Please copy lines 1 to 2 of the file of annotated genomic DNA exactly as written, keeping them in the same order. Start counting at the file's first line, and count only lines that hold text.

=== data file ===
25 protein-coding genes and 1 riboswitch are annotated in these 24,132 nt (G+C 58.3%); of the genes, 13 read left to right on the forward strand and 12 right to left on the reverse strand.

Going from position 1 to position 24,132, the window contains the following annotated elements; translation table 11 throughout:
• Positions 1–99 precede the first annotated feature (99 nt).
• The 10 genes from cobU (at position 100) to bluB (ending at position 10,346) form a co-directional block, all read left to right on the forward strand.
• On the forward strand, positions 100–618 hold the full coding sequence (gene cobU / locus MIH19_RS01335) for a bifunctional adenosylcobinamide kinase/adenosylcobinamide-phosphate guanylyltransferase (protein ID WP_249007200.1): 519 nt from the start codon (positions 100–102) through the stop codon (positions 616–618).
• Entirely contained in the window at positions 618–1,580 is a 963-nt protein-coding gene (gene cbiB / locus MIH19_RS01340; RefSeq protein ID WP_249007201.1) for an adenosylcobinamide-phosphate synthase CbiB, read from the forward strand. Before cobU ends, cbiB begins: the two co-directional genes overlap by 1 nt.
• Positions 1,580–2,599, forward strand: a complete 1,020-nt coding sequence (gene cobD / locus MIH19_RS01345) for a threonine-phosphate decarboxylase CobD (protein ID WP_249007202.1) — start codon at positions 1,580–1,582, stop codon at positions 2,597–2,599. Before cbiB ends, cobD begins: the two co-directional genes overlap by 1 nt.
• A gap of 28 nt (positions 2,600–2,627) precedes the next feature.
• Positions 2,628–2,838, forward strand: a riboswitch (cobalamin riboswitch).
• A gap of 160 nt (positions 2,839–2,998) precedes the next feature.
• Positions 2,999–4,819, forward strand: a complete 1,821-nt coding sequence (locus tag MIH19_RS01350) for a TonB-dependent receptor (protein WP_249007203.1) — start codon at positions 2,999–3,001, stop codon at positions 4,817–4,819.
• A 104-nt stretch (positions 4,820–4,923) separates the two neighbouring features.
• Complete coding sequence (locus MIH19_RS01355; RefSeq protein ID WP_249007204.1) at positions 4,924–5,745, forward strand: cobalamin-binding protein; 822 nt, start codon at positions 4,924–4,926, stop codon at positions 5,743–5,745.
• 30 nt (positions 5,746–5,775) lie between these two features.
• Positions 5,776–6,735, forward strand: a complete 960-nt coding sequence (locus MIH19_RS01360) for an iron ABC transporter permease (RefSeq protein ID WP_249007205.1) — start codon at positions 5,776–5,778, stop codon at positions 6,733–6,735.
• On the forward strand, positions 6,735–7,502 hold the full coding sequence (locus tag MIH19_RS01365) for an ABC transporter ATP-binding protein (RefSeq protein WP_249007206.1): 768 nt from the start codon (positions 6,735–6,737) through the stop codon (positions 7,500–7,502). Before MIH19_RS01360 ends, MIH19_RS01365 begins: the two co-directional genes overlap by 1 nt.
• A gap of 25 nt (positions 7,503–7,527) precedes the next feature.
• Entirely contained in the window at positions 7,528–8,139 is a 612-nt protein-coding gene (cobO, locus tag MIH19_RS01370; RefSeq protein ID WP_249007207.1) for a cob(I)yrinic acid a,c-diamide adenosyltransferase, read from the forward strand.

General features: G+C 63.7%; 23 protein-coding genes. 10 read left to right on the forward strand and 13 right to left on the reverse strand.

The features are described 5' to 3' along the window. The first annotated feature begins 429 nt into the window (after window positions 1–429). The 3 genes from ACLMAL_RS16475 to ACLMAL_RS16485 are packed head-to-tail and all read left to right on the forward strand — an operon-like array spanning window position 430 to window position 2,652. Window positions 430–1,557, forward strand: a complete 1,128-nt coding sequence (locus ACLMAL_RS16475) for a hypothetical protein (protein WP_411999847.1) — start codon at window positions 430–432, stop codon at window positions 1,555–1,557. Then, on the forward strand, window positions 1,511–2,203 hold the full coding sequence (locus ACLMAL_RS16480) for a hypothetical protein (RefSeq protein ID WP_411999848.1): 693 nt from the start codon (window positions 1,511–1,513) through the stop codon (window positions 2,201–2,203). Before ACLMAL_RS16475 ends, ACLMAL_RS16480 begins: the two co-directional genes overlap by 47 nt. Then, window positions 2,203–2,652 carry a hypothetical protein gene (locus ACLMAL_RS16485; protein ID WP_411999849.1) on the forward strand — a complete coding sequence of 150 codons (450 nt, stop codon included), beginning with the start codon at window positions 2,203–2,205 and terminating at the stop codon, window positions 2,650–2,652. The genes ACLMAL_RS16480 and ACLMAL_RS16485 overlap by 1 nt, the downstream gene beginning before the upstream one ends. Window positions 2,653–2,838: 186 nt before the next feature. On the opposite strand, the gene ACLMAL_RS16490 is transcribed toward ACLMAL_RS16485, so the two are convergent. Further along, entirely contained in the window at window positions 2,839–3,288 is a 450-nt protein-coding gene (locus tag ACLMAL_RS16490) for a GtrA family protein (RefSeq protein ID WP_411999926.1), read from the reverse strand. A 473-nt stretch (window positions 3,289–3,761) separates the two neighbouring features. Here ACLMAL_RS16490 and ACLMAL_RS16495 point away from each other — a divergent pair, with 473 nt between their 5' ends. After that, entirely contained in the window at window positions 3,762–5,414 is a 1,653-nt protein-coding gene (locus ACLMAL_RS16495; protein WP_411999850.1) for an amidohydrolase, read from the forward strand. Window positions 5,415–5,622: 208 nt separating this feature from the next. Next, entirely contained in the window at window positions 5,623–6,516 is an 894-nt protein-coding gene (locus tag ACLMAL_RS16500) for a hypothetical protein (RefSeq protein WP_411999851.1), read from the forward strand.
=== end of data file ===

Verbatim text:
25 protein-coding genes and 1 riboswitch are annotated in these 24,132 nt (G+C 58.3%); of the genes, 13 read left to right on the forward strand and 12 right to left on the reverse strand.

Going from position 1 to position 24,132, the window contains the following annotated elements; translation table 11 throughout: